Published on May 1st, 2013 | by David Marshall1
Episode 16: Multicellularity in cyanobacteria
One of the most significant events in Earth’s history has been the oxygenation of its atmosphere 2.45–2.32 billion years ago. This accumulation of molecular oxygen in Earth’s atmosphere was so significant that it is now commonly known as the Great Oxidation Event (GOE). The long-reaching effects of the GOE were literally world-changing; the compositions of the atmosphere and hydrosphere were altered, and through various redox reactions (where atoms have their oxidation state changed), the nature of the continents and global climate changed too. However, and perhaps from an anthropocentric viewpoint, the most important effect would be upon the biosphere: the GOE paved the way for the evolution of aerobic (oxygen respiring) organisms, including our earliest ancestors.
It is possible to track the GOE through geochemical traces left in the rock record. However, one thing we’re still uncertain about is whether or not this event represents either a sharp increase in oxygen production or a reduction in oxygen sinks – the jury is still out on that one. With this level of ambiguity over the dynamics of the GOE, it may be a little surprising to know that there has been a long-standing consensus on how the oxygen was actually produced: photosynthetic organisms called cyanobacteria (blue-green algae, so named after the pigment they produce).
In this episode we discuss with Dr. Bettina Schirrmeister (University of Bristol) about the evolution of cyanobacteria and the role they played in the GOE.
Cyanobacteria represent one of the most morphologically diverse groups of prokaryotic organisms (Bacteria and Archaea). They are classically separated into their various biological groups by their morphology; some groups are unicellular, others are multicellular and then there are those that can produce differentiation between cells. However, genetic studies show that this morphological grouping is not representative of actual biological relationships between cyanobacteria and that morphological characteristics such as multicellularity evolved independently in several lineages.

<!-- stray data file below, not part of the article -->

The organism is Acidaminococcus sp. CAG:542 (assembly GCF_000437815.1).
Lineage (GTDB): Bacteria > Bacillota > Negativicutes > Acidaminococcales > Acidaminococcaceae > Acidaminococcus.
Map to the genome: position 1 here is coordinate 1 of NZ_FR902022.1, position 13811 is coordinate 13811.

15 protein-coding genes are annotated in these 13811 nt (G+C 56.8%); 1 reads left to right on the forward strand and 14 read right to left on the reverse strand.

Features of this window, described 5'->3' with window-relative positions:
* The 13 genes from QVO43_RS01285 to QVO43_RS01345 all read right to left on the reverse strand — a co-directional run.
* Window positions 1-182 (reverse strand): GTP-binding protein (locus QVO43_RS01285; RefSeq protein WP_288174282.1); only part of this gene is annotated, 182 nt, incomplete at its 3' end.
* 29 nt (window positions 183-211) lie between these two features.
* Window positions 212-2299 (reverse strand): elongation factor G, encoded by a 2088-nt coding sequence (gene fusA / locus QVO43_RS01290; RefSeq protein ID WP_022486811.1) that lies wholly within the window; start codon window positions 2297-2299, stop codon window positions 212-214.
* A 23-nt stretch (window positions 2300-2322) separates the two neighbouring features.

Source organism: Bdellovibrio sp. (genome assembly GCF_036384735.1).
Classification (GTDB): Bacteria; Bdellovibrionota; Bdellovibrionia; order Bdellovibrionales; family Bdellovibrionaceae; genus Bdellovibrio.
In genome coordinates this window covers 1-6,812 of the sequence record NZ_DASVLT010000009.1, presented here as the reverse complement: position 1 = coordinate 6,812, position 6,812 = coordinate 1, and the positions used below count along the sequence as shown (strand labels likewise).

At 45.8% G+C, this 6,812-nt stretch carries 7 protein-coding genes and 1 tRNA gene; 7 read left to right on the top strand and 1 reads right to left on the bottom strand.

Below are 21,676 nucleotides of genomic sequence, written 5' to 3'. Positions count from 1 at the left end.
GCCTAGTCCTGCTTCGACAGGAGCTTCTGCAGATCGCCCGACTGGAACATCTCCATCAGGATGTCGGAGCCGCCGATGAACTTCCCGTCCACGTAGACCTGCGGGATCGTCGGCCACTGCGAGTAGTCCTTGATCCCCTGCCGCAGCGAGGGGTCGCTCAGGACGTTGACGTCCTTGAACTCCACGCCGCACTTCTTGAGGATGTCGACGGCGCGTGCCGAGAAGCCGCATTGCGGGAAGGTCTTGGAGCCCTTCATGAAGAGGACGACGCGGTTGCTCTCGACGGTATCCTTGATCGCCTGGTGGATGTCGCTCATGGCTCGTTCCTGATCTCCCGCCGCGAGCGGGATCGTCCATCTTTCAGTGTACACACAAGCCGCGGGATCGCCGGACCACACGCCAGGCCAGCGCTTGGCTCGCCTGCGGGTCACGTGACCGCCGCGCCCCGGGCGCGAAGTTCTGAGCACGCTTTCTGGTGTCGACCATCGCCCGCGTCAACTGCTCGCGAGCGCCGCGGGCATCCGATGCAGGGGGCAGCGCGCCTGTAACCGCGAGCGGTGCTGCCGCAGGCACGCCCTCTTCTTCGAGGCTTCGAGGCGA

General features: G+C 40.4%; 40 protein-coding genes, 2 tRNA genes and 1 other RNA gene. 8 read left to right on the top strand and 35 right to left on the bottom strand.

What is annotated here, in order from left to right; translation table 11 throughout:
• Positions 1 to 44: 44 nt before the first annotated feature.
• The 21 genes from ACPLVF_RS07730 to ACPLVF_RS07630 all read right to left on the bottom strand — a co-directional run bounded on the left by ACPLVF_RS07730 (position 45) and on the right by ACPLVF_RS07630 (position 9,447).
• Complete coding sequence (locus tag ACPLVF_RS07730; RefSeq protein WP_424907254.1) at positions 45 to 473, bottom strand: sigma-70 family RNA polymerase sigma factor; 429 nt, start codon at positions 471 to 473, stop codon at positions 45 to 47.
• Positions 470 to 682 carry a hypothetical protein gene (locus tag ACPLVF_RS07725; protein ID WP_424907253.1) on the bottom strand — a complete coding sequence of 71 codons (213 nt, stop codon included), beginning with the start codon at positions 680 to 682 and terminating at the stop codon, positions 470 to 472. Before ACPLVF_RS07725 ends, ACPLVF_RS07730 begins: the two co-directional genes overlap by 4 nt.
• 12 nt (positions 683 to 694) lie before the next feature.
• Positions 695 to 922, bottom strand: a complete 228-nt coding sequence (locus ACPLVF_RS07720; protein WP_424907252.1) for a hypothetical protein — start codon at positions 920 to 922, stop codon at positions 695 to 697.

Fortunately, relative to other prokaryotes, cyanobacteria have a well-studied fossil record. This has led to the realisation that much of the diversity in modern forms existed early on in the evolutionary history of the group; they have in fact changed very little in basic form over billions of years. This is best exemplified in the 2 billion year old Gunflint Chert, where the first unequivocal evidence of cyanobacteria can be found. Single-celled (coccoidal) and multicellular (filamentous) forms are both present and show very little superficial variation from their modern counterparts.
Prior to this, potential evidence for cyanobacterial existence is found in the form of trace-fossils, known as stromatolites. These are large sedimentary structures, formed by the interaction of photosynthetic bacterial mats (commonly, but not always, cyanobacteria) and sediment. The bacterial mats catch and encrust sediments around them, forming a consolidated calcareous structure. The photosynthetic bacteria then migrate through to the top surface and the cycle repeats eventually forming large, layered columns. Stromatolites have been observed as long as around 3.45 billion years ago, persisting through to the modern day, suggesting that photosynthetic organisms were present at this time, even if not necessarily cyanobacteria.